The Penn RMU has been part of the RMN since the Network's inception over twenty two years ago and has played a leadership role in the design, implementation, analysis and publication of many of the RMN's studies. Specifically, of the six major studies the RMN has completed to date, three have been the proposed Penn concept protocols, one resulting in two NEJM publications and the second resulting in three Fertility and Sterility publications comprising the centerpiece of a Controversies section of the journal. The third, the first IVF clinical trial performed by the RMN, evaluating the effect of physiologic (5%) oxygen tension on delivery rates, has randomized to date over 750 couples and is projected to close recruitment by the end of the current funding period. It is anticipated that this trial will establish the standard of care for human embryo culture. The present Penn concept protocol proposes to address possibly the most burning problem in the clinical practice of IVF: multiple pregnancy. It is hypothesized that a single blastocyst transfer results in a delivery rate similar to double blastocyst transfer in good prognosis patients. This will be addressed by performing a randomized clinical trial of a single vs. double blastocyst transfer. In addition, we propose to include subsequent frozen/thawed embryo transfer cycles in order to determine cumulative delivery rates. Thus, the proposed design will not only determine the delivery rate of single blastocyst transfer, but will also help establish the optimal transfer algorithm for maximizing delivery rates and minimizing multiple pregnancy rates in good prognosis patients undergoing IVF. As designed, the study does not utilize federal funds for any aspects of the human IVF laboratory work and, as such, is compliant with current federal restrictions. We strongly believe, that upon completion of the proposed study, the impact on current practice will be extremely significant. Given the track record, excellence of the clinical research infrastructure and the proven expertise in the design, recruitment and analysis of multicenter clinical trials, the members of the Penn RMU are looking forward to continue their participation in the Reproductive Medicine Network. It should me mentioned that in the present application, we propose to continue our collaboration with the University of Connecticut Infertility program, which is the largest program in Connecticut and includes a CREST program graduate. Dr. Laurence Engmann. This collaboration, which covers a distinct and separate geographic area, has proven invaluable to the execution of the current RMN IVF clinical trial (PhOx) with the recruitment of the highest number pf subjects for the trial.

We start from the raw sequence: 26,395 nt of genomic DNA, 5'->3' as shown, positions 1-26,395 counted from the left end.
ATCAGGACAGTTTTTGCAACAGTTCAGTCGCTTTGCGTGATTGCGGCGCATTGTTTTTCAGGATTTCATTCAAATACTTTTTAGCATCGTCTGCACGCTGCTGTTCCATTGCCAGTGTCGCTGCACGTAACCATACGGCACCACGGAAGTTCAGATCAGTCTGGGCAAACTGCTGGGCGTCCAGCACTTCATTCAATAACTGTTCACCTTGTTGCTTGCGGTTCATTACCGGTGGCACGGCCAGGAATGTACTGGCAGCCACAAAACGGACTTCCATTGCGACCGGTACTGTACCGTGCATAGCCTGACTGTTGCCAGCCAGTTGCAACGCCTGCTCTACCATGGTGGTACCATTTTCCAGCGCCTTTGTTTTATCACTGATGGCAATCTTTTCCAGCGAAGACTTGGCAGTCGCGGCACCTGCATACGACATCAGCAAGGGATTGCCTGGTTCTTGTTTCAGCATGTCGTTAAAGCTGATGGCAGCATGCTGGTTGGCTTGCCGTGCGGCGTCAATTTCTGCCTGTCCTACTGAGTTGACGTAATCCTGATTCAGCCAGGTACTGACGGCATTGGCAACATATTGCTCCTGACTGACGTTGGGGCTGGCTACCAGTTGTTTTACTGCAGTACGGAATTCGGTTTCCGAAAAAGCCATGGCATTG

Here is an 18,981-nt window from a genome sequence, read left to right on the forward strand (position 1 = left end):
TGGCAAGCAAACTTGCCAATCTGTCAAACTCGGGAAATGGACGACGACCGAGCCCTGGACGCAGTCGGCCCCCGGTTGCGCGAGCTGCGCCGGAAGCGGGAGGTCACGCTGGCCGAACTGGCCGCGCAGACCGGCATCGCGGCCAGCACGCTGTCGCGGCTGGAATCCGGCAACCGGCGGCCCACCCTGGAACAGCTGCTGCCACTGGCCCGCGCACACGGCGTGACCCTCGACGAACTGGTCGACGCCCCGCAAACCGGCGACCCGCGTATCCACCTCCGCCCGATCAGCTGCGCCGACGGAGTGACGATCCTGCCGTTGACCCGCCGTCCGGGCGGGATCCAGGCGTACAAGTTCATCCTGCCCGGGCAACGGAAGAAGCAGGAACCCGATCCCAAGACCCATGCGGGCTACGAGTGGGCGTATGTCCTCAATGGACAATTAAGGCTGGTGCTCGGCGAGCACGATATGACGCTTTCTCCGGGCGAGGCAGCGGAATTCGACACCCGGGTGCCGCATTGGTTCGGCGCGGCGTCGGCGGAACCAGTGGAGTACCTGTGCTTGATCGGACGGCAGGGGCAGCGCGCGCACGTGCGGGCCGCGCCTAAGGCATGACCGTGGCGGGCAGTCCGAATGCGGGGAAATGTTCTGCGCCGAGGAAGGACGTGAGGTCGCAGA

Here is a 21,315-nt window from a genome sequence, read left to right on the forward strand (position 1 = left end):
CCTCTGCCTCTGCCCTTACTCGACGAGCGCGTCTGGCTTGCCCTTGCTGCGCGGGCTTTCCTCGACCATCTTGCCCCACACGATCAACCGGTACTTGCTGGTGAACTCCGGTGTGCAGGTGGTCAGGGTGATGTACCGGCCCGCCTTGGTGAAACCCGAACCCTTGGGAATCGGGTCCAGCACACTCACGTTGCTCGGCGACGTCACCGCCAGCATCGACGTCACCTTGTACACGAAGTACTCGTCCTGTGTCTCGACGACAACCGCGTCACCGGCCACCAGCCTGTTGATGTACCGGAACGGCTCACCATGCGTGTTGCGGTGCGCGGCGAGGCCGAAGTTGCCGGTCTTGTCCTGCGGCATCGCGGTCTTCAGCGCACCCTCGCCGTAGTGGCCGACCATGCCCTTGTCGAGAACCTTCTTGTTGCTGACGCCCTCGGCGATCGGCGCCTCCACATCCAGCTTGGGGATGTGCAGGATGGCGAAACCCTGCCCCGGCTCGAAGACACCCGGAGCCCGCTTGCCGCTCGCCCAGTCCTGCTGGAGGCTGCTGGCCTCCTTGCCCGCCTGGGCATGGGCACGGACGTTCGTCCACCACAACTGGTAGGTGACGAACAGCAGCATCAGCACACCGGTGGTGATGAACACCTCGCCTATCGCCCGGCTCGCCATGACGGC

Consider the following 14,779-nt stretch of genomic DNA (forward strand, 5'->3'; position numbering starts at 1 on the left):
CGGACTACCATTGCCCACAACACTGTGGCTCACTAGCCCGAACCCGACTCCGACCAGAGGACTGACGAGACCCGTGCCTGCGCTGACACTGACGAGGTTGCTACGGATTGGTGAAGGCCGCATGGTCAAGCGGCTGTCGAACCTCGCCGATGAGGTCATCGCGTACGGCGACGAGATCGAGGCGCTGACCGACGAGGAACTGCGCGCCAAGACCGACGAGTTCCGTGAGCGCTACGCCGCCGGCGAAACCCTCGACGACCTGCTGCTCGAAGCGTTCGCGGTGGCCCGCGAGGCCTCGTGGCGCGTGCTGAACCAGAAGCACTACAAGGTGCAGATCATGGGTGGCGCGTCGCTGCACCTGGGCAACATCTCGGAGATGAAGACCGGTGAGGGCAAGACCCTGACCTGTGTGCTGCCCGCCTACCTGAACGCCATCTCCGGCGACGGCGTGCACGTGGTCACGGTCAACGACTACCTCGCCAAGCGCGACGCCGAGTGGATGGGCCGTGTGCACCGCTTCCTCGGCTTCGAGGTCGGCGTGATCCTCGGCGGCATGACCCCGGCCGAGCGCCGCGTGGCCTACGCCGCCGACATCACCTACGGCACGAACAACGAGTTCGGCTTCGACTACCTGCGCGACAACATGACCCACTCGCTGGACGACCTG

Public Health Relevance

Multiple pregnancies are the major complication of in vitro fertilization treatment affecting both mother and her newborns. Decreasing the incidence of multiple births is of high public health importance. The proposed clinical trial aims at markedly decreasing this undesired outcome taking advantage of recent advances that have resulted in embryos of high implantation potential.

National Institute of Health (NIH)
Eunice Kennedy Shriver National Institute of Child Health & Human Development (NICHD)
Cooperative Clinical Research--Cooperative Agreements (U10)
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Special Emphasis Panel (ZHD1-DSR-L (55))
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De Paolo, Louis V
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University of Pennsylvania
Obstetrics & Gynecology
Schools of Medicine
United States
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